This past weekend, our synagogue hosted a “Pesach University”: A community-wide day of Passover workshops, on everything from the anthropological roots of the seder, to how to “green” your Pesach.
But the true highlight of the event was a live Passover cooking demonstration by none other than Ellie Krieger – an adjunct professor in the New York University Department of Nutrition, Food Studies and Public Health, and star of the Food Network’s hit show, Healthy Appetite with Ellie Krieger. (She also happens to be the sister of one of our Tuv Ha’aretz CSA’s core group members, and a genuinely warm and funny person to boot.)
In honor of the occasion, Ellie chose to focus on two themes of the seder: dipping, and the tension between bitter and sweet in the story, and the food that accompanies it. Ellie made two delicious recipes, adapted from her new cookbook The Food You Crave: Luscious Recipes for a Healthy Life, which she has graciously allowed me to share, after the jump:
Muhammara (Roasted Red Pepper and Walnut Dip)
Here’s the best tip for keeping people sated enough at the seder table to be able to explore the haggadah at your leisure, without running the risk of mutinous (and famished) guests: When it’s time to dip the parsley into the salt water, pass around other dips as well! It’s amazing how far a few tam-tams (if you can find them!), some crudite, and a few interesting dips will go to stave off a case of the “haggadah hangrys.” Here’s an amazing, Middle-Eastern dip that Ellie made for us, which is also very high in vitamins A, C, and omega 3′s (courtesy of the walnuts).
3/4 cup pomegranate juice or 4 teaspoons pomegranate molasses
1/2 cup walnuts
3 tbs. matzah meal (whole grain, if possible)
1 tbs. fresh lemon juice
One 16-once jar roasted red peppers, drained and rinsed
1/4 tsp. ground cumin, plus more for garnish
1 tbs. olive oil, plus 1 tsp. for garnish
Salt to taste
Put the pomegranate juice, if using, into a small saucepan and bring to a boil. Reduce the heat to medium and simmer, uncovered, until the juice is reduced to about 2 tablespoons, about 6 minutes. Set aside to cool and thicken. If you’re using pomegranate molasses, this step isn’t necessary.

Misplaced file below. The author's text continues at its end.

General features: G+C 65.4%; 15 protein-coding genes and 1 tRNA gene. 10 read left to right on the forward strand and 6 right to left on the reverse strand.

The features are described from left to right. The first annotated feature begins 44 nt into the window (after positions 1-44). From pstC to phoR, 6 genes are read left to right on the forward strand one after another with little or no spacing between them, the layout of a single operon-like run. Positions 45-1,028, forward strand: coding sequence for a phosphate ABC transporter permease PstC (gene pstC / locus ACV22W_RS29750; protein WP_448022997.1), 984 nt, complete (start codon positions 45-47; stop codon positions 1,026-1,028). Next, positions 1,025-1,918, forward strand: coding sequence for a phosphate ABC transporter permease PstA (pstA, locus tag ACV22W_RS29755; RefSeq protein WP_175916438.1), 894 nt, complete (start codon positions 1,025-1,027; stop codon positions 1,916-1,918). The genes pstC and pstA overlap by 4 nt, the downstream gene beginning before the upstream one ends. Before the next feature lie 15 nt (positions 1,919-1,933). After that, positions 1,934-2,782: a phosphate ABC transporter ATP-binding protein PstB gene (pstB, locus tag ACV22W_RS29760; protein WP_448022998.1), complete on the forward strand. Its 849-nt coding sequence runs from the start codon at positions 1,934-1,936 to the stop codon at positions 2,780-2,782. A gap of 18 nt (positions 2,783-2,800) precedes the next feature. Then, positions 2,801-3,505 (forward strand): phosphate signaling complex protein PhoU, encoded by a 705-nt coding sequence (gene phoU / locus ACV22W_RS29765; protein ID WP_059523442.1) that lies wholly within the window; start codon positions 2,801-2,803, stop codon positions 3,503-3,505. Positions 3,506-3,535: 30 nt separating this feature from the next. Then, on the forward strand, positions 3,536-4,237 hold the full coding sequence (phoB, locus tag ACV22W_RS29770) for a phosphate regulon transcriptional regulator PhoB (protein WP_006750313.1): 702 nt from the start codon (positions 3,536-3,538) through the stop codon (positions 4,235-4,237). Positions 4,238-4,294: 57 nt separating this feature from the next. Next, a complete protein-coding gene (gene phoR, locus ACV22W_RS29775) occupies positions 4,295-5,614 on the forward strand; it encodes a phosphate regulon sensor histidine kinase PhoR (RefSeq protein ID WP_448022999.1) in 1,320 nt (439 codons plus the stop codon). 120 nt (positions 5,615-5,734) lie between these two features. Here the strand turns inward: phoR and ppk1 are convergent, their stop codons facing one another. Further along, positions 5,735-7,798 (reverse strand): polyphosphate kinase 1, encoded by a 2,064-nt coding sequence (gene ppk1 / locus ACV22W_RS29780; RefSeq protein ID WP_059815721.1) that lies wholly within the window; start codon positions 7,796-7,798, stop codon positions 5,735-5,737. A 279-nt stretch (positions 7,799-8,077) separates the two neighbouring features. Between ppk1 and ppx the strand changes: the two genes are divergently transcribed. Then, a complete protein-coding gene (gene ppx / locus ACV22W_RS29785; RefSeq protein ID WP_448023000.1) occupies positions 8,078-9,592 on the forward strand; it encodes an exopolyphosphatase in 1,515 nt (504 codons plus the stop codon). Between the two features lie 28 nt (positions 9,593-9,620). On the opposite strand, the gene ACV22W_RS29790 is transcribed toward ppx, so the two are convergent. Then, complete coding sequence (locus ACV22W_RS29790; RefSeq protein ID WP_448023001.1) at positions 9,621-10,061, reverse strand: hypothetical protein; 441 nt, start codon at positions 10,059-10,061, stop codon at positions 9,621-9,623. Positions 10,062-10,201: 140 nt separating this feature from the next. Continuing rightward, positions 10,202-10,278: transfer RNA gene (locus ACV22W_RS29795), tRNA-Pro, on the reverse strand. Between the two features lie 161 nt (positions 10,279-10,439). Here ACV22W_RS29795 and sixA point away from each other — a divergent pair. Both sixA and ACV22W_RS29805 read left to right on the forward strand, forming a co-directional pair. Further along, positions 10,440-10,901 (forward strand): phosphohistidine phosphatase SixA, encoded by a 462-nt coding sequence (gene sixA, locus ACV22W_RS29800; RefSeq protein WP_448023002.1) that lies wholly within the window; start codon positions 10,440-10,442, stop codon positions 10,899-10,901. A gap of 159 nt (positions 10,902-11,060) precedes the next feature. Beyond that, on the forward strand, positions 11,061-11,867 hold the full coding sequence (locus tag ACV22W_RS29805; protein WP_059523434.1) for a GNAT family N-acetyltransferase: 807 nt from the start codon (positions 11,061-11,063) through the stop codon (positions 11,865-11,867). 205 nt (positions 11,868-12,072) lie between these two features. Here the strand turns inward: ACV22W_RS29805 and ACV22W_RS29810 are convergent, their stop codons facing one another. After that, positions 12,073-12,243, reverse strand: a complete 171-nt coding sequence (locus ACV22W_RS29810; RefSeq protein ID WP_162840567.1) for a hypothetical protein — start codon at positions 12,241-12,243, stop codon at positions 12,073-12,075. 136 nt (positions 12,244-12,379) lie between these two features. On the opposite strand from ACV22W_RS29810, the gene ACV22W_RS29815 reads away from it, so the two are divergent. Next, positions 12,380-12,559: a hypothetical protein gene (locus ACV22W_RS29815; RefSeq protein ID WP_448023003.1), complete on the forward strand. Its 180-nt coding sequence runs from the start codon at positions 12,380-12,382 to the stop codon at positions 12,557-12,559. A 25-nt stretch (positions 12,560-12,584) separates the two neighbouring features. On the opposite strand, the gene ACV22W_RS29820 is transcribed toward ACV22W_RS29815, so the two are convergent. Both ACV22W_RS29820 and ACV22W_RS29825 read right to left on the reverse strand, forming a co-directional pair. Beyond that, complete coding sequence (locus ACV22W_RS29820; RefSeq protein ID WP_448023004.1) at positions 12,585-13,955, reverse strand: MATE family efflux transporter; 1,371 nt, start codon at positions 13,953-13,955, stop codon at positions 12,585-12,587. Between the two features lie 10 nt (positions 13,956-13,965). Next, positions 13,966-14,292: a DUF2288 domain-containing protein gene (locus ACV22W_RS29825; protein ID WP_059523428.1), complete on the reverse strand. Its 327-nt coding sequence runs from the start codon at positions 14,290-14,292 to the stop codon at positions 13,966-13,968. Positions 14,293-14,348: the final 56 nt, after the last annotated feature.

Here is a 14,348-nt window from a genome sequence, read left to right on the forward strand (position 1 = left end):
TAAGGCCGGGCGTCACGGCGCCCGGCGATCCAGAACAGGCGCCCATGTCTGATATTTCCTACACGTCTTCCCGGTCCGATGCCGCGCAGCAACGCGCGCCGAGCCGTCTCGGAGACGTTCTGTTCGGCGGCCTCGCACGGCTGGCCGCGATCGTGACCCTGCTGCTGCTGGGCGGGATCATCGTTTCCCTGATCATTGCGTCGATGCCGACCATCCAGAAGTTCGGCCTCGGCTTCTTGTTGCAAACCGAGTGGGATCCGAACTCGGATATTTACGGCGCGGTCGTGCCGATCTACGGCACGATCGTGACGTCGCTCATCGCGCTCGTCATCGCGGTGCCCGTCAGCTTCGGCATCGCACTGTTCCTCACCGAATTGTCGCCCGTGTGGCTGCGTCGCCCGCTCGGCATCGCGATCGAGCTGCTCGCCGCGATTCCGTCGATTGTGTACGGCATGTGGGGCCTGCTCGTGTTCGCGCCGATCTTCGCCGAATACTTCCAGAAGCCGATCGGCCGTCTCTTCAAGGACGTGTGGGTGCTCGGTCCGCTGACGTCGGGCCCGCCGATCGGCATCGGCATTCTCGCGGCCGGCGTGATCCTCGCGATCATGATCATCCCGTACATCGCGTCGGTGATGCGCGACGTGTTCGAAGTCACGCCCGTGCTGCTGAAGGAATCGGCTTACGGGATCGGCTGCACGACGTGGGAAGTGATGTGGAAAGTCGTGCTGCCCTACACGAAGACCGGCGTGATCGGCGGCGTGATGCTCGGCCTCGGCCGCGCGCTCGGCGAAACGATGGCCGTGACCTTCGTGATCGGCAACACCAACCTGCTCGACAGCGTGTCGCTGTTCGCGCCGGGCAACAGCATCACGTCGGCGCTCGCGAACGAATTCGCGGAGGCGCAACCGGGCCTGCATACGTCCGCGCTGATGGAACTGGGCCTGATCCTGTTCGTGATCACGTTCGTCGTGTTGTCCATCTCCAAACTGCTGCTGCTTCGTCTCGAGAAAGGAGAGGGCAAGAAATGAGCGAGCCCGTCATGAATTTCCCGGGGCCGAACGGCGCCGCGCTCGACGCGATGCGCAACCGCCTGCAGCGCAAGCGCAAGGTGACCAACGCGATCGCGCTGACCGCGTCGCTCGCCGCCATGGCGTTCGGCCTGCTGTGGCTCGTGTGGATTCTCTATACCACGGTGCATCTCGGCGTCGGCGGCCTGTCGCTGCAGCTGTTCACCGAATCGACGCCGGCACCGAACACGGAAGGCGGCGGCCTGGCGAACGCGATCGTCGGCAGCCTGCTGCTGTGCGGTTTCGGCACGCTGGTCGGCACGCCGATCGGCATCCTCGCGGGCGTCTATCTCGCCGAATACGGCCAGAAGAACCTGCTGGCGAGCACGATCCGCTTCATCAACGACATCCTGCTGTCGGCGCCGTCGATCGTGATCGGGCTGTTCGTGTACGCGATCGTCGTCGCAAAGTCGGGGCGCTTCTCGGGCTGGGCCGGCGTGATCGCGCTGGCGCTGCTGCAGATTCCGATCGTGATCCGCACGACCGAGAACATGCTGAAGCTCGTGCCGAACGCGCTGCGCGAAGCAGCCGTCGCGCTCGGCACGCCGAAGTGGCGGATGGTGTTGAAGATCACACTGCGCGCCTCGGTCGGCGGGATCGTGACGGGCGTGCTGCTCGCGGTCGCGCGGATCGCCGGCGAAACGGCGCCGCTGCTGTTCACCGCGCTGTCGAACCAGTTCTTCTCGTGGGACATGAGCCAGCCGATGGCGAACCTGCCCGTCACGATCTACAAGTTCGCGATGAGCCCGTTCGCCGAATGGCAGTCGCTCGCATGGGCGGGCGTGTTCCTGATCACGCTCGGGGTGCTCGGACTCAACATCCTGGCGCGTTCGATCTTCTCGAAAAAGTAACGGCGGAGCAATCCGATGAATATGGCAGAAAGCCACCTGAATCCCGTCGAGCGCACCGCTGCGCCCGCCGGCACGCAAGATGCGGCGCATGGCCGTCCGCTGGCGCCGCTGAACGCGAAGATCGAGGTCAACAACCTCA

Toast the walnuts in a small dry skillet over medium-high heat until fragrant, 3-5 minutes, stirring frequently. Set aside to cool. Put the walnuts and matzah meal in a food processor and process until finely ground. Add the reduced pomegranate juice or pomegranate molasses, lemon juice, red peppers, cayenne, and cumin and process until smooth.
With the processor running, add 1 tablespoon of the oil through the feed tube in a thin stream. Season with salt. This will keep in an airtight container in the refrigerator for up to 3 days. Transfer the dip to a serving bowl. Sprinkle with cumin and the remaining 1 teaspoon of oil and serve with pieces of whole-grain matzah, or endive for dipping.
Orange, Radish and Mint Salad
The tension between bitter and sweet is most clearly tasted when we eat charoset, which represents the mortar used during our bitter servitude, yet is most likely the sweetest thing at your seder table. Here’s a wonderful salad that Ellie created which plays off this tension in new and unexpected ways:
4 navel oranges
1/2 red onion, thinly sliced into half-moons
8 radishes, cut in half, then thinly sliced into half-moons
1/4 c. torn fresh mint leaves
2 tbs. olive oil
Salt and freshly ground black pepper to taste
Cut the top and bottom off each orange. Stand the orange on one end on a cutting board and, following the curve of the fruit, cut away the skin and woolly white pith of the orange. Cut each orange section away from the membrane.In a medium bowl, toss together the orange sections, onion, radishes, and mint. Drizzle with the oil and season with salt and pepper. This salad will keep in the refrigerator in an airtight container for about a day.